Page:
The electrical potential of the electrospray means can be maintained at ground, or close to ground, electrical potential since the electrical field driving force to effect electrospray flow between the capillary and the analyzer is provided by the intermediate time modulated voltage applied to this intermediate element.
Any of the methods and apparatus for analyzing a time modulated electrospray described above may also be used in conjunction with means, such as a pulsed valve, that permit the modulation of flow into the analyzer vacuum system. In conventional schemes, ambient gas is introduced continuously into the analyzer vacuum system along with the electrospray. When utilizing the time modulated electrospray, the entrance to the analyzer vacuum system can be opened and closed in such a manner that the intervals during which it is open coincide with the arrival of the pulses of electrospray. This permits a reduction in the vacuum pumping capacity of the system, since ambient gas is only introduced into the vacuum system when electrospray is present.
FIG. 1a illustrates a basic form of the invention in which a time modulated voltage is applied to an element positioned so as to form a time modulated electrospray and then reverse the direction of travel of the electrospray.
FIG. 1b illustrates a typical voltage applied to element 60 of FIG. 1a.
FIG. 1c illustrates an ion signal recorded by a mass-to-charge analyzer when set to record one charge state of a sample ionized according to the invention.
FIG. 2 is a schematic view of a preferred apparatus of this invention.
FIG. 3 is a schematic view of an alternative apparatus of this invention.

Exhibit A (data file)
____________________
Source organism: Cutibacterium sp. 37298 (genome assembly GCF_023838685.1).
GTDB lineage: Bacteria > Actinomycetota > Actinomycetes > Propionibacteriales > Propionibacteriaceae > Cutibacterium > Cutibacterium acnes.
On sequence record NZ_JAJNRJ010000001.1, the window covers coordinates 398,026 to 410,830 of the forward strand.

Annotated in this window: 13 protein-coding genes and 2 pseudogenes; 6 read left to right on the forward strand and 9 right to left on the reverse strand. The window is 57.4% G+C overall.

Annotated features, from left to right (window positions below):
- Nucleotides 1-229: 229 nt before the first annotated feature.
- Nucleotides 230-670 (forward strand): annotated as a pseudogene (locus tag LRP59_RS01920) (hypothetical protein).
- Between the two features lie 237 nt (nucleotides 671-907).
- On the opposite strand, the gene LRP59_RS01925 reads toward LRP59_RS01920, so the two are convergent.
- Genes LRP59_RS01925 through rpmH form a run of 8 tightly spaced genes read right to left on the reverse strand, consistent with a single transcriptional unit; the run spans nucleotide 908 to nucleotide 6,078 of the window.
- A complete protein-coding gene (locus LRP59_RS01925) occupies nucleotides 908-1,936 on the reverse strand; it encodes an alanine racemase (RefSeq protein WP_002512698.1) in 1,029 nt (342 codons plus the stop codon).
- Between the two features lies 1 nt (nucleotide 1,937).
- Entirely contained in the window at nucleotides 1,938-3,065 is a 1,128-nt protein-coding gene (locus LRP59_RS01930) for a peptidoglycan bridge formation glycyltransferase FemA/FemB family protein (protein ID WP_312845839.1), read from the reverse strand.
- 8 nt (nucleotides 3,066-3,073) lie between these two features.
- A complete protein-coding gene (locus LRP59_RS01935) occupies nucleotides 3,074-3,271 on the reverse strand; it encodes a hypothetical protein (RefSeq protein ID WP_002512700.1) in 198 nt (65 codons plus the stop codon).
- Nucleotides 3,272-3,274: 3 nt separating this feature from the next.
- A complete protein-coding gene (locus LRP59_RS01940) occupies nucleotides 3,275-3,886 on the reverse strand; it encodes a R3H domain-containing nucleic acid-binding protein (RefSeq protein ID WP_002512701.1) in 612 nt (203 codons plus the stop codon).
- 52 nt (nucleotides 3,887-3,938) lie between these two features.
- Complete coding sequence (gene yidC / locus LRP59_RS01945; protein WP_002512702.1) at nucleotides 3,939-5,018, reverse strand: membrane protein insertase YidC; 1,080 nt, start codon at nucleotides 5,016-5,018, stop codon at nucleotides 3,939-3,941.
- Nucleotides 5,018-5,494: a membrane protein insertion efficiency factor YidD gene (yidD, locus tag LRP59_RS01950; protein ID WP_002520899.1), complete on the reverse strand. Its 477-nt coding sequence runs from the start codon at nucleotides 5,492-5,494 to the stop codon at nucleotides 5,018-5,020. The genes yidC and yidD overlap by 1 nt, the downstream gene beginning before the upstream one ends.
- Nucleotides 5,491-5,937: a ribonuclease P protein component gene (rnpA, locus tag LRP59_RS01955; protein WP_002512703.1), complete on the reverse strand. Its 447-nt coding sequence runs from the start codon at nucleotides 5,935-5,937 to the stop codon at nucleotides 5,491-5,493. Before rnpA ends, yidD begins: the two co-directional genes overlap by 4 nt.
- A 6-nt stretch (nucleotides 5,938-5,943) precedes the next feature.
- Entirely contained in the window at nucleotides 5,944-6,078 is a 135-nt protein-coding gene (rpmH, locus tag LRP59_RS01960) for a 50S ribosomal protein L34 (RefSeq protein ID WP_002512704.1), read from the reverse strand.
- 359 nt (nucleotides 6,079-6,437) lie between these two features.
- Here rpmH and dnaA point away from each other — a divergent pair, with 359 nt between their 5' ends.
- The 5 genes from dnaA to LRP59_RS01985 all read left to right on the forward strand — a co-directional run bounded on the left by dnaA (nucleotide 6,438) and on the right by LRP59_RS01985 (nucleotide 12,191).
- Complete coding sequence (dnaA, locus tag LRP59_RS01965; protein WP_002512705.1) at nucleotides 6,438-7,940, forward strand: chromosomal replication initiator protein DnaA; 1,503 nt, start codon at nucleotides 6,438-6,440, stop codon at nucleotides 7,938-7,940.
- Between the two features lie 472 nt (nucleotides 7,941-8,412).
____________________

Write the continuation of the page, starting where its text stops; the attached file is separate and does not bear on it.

FIG. 3a is an enlarged view of the orifice portion of FIG. 3.
For the sake of clarity, only connections of time modulated voltages are shown in these figures.
The method and apparatus for analyzing a time modulated electrospray comprise an electrospray means and the analyzer in which both are positioned opposite an element. The most general form of the present invention may be understood by reference to FIGS. 1a, 1b and 1c. FIG. 1a depicts a passageway 10, an element 60 and an entrance to an analytical device 11. In conventional electrospray, a constant electrical field is imposed on the tip region 27 of the passageway 10 by applying a constant electrical potential difference between passageway 10 and element 11. In addition, the tip region 27 is positioned opposite the device 11 so that the electrospray is directed into the element 11 and element 60 is not present.
In contrast, in this invention, the constant electrical potential difference is replaced by a time modulated electrical potential difference, such as can be applied by a time modulated voltage supply 51, such that a time modulated electrospray is generated by a suitable choice of potentials. The initially produced electrospray 29 is directed toward element 60 which effects a reversal of electrospray direction so that the reversed electrospray 37 is directed into analytical device 11. Large, uncharged or poorly charged droplets 35 can substantially pass through apertures in element 60 and do not contact device 11.